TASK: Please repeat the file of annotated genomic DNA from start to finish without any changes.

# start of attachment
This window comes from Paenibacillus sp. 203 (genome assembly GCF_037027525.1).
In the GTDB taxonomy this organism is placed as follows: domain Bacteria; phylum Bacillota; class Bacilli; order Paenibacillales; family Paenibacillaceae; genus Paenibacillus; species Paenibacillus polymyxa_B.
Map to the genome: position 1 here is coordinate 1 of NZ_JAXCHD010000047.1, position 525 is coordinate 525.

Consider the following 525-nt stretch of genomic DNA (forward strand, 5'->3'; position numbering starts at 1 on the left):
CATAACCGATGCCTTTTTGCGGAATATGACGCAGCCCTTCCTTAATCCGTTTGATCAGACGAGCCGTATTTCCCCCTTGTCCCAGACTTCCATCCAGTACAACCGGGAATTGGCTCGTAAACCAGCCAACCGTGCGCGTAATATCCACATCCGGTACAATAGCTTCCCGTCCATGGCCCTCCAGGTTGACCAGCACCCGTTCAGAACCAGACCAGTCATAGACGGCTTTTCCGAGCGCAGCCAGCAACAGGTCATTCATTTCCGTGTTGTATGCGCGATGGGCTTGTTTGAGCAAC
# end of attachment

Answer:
This window comes from Paenibacillus sp. 203 (genome assembly GCF_037027525.1).
In the GTDB taxonomy this organism is placed as follows: domain Bacteria; phylum Bacillota; class Bacilli; order Paenibacillales; family Paenibacillaceae; genus Paenibacillus; species Paenibacillus polymyxa_B.
Map to the genome: position 1 here is coordinate 1 of NZ_JAXCHD010000047.1, position 525 is coordinate 525.

Consider the following 525-nt stretch of genomic DNA (forward strand, 5'->3'; position numbering starts at 1 on the left):
CATAACCGATGCCTTTTTGCGGAATATGACGCAGCCCTTCCTTAATCCGTTTGATCAGACGAGCCGTATTTCCCCCTTGTCCCAGACTTCCATCCAGTACAACCGGGAATTGGCTCGTAAACCAGCCAACCGTGCGCGTAATATCCACATCCGGTACAATAGCTTCCCGTCCATGGCCCTCCAGGTTGACCAGCACCCGTTCAGAACCAGACCAGTCATAGACGGCTTTTCCGAGCGCAGCCAGCAACAGGTCATTCATTTCCGTGTTGTATGCGCGATGGGCTTGTTTGAGCAAC